Game Review: Arkon
Kingblunkers back to talk more about the upcoming card-game coming very very soon to Kickstarter, Arkon.
Last week we chatted with the game’s creator and you can find out more about it here.
But today I wanted to give you my personal take on the game and the recommendation.
Kickstarter campaign live Here https://www.kickstarter.com/projects/1080559033/arkon?ref=428341&token=da350d9e
Arkon: What Is It?
From the game’s website:
“Arkon is a 2-4 player fantasy-themed strategy card game that involves bidding and flexible card use to try and outwit your opponents”
Set up is pretty simple, deal each player 5 cards and set the remaining cards in the center as a draw pile. Determine who goes first and each player will take their turn and order proceeds clockwise
Playing The Game
This is where Arkon gets fancy. The goal of the game is to win clan cards, the four clans being Human, Orc, Dwarf, and Elf. You win by obtaining one of each clan, or four of one clan card. (1 elf, 1 human, 1 orc, 1 dwarf or 4 orcs, etc.). The Primary method of winning these clan cards is by a bidding process, which I will outline in greater detail below. Read it directly from their site if you want, or I outlined it in my own words below.
Each player can play their turn in 4 phases. 1. Action Phase, 2. Bidding Phase, 3. Action Phase, 4. Draw phase.
- Action Phase – Players can play any number of action cards, (can choose to play zero or as many as you’d like.)
Action cards can accomplish tasks such as removing an opponent’s clan cards from play, drawing cards, or taking cards from your opponent.
- Bidding Phase – The player in control can put up a clan card for bidding by putting it face up on the table. They then will place additional cards face down as a secret bid, in addition to each card having a functional purpose, each card also has an influence value. Each player can put any number of cards face-down until all players have placed their bid. The player who had the highest influence wins. The winner of the bid discards their cards and everyone else regains the cards they used for bidding.
- Action Phase – similar to the first, the player whose turn it is plays as many action cards as they choose.
- Draw Phase – Each player will draw a card, if the player whose turn it is put a card up for bid, they draw an additional card.
The intricacy of the game is in the details. In addition to the above process, there are response cards. These are cards that can be used in response to a certain action. For example, after a player wins a bid, an opposing player can play the “Sabotage” card. The player who won the bid would then have to pay exactly 3 influence points to keep their winning clan card, otherwise, the player who laid down the Sabotage card will gain that card.
The interesting aspect of the game is that the deck is only 52 cards. This means players who wish to win have to almost count cards, cataloging as best you can who holds which cards. And with such a small selection of cards and the fact that cards could be used to muscle your way through a bid or to set up complicated combinations of cards, players need to keep track of the entire board.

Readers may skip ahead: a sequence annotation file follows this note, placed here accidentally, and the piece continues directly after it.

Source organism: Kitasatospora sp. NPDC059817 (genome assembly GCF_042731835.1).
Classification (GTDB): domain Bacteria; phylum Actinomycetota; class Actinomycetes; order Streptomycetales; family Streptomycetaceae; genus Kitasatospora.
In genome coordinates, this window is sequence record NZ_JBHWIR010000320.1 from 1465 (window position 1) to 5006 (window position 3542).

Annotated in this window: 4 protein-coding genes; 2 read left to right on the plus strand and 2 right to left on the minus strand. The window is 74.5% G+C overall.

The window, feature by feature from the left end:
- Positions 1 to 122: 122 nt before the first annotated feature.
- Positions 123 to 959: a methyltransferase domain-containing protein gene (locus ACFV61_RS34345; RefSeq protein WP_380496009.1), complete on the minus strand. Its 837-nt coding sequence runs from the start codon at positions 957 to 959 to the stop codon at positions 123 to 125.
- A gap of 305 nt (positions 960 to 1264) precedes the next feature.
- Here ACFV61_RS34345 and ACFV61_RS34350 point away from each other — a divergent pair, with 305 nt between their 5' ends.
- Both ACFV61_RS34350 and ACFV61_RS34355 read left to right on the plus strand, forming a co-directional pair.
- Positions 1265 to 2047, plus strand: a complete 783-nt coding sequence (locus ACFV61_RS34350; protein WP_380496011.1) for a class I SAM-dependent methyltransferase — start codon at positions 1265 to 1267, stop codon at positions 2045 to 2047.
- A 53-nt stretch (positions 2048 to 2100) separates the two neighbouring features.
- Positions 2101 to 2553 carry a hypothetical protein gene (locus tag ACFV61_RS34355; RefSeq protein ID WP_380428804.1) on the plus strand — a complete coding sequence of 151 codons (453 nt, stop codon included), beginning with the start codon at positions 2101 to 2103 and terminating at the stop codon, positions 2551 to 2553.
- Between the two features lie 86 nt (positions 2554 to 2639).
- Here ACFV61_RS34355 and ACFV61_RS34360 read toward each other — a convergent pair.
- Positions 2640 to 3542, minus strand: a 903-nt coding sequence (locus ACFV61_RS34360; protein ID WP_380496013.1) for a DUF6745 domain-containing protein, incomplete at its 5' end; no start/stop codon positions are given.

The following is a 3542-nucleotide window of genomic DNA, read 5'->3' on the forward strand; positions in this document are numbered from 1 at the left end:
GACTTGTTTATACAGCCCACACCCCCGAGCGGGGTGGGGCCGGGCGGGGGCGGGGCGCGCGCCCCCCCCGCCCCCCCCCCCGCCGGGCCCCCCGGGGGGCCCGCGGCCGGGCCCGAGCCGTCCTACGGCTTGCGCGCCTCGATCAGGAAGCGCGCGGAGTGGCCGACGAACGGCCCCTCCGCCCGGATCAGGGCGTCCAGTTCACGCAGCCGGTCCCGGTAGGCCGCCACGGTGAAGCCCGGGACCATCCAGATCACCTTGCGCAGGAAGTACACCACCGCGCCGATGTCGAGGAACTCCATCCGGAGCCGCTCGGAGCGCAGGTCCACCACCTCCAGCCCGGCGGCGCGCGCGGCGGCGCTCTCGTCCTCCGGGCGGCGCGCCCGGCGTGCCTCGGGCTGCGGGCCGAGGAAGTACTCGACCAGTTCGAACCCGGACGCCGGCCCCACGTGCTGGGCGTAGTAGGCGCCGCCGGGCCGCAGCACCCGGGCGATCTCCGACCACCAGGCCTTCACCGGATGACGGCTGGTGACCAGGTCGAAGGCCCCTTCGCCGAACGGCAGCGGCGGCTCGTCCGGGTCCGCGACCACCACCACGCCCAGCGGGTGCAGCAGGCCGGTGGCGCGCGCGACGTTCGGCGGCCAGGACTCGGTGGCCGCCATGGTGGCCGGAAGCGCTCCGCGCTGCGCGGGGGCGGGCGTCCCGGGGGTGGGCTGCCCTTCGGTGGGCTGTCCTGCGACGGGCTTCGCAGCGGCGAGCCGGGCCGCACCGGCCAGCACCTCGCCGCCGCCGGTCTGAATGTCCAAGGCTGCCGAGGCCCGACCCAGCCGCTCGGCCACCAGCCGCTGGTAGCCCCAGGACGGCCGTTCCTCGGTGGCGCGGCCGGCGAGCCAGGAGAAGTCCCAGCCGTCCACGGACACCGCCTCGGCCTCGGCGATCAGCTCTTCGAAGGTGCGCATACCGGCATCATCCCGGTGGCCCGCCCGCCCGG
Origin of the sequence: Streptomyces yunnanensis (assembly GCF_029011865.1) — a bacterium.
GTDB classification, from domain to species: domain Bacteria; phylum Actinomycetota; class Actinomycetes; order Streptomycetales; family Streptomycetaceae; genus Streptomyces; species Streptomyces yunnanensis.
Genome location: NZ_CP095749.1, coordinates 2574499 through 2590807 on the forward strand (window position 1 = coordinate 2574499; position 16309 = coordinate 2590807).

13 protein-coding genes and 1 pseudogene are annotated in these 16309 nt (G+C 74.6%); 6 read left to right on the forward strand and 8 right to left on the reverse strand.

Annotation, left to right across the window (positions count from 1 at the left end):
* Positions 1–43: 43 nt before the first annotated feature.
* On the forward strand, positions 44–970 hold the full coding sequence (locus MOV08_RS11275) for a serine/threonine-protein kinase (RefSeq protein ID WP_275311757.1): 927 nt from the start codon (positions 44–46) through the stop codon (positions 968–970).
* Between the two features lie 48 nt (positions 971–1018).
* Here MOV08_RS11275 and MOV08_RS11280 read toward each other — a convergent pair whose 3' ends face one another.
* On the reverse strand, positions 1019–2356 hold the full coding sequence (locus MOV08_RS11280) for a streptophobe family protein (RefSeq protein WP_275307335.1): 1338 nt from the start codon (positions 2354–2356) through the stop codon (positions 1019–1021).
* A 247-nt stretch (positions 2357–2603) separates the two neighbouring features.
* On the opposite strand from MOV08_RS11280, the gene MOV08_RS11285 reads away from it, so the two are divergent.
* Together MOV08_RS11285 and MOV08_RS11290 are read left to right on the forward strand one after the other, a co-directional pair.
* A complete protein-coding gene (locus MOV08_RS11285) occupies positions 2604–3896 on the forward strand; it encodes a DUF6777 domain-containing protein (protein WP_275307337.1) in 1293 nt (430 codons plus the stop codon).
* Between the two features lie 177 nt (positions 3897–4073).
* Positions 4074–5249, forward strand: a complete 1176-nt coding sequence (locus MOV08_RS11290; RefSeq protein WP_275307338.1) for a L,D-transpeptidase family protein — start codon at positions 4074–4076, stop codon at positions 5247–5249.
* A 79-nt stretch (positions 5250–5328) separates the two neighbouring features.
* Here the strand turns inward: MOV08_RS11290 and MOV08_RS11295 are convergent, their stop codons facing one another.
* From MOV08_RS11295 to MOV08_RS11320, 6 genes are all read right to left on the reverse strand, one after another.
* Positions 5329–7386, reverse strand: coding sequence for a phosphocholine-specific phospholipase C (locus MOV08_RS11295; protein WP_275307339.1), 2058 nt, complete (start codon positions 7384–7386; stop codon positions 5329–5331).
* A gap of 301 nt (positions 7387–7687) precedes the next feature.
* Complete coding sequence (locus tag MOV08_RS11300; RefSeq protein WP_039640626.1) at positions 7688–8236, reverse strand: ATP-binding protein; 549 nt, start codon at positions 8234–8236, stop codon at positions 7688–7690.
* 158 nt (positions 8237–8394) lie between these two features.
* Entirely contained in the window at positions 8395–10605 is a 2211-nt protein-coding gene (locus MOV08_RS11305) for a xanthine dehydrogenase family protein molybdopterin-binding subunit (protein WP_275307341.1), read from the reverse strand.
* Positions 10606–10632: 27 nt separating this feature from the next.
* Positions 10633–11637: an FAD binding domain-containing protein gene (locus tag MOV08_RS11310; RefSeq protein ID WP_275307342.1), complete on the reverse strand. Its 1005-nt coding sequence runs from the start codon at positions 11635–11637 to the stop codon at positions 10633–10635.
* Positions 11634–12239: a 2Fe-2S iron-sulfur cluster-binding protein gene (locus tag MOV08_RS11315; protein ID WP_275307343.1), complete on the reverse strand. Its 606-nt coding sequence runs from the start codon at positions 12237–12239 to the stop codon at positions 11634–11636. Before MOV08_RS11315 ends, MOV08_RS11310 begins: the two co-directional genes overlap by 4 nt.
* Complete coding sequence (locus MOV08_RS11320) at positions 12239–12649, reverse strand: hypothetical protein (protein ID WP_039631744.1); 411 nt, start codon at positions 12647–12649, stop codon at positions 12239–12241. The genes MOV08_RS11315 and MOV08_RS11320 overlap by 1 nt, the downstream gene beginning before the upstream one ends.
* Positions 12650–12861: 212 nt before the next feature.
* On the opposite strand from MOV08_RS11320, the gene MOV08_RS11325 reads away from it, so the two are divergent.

(full disclosure, I only played a two player game, I believe a 3 or 4 player game would provide a different experience as well)
This game is super fun. What I like about it is that it has the potential to be a very finely executed plan. With the right sequence of events, and the correct patience you can set up an awesome wombo-combo and gain a lot of ground in one turn. AND equally, your opponent can ruin that the very next moment. There are some games that I enjoy a lot, but once you lose, you are out. In this game, I don’t get that sense. If you are willing to tough it out you can almost always be in a position of power, one card can save you, one card can ruin you. And it feels fair because in a couple of turns you might be right back up at the top. Each turn every player is gaining cards, so the risk of shifting tides is always there.
I played a handful of games and with each game, I learned more about how the cards work and the potential for gameplay. The more you play the more you see unique interactions of cards. But, I say all of this, and the game is still accessible. It only takes minutes to learn, it is not some crazy high strategy game with tons of rules and interactions. It does a lot with few mechanics. The rules are two pages, players can watch and learn in one turn and jump in the next round. It doesn’t require studying, just play it!
What Can Be Improved
I won’t pretend I am a master game designer and my only complaint… I admit I am not sure I would actually like Arkon more with it. But because of the previously mentioned small deck, there is a limit to the cards without developing a meta. It’s a delicate balance that I hope the Hill team will balance. But I would like to see more cards and more possibilities, but at the same time, I appreciate the small scale. So I hope that through the Kickstarter maybe they will develop a few more cards to only make the strategy aspect even more fun, but balanced enough to not lose the simplicity that currently exists.
We don’t really do a true rating, but overall I loved the game. I think there are enough games that require hours of learning how to play it, and 45 minutes to set up. Arkon is simple to set up, simple to learn, and advanced in gameplay. I got the unfair advantage of getting to talk to the makers of the game, but the artwork, the lore, everything “Cosmetic” just adds to a very solid game. If you took away all the story aspects, it would still be a fun game of risk and calculation, but with all of that, you get a fun “War” card game. The Kickstarter goes live in two days, and I recommend highly to consider backing it.
images taken from board game geek profile.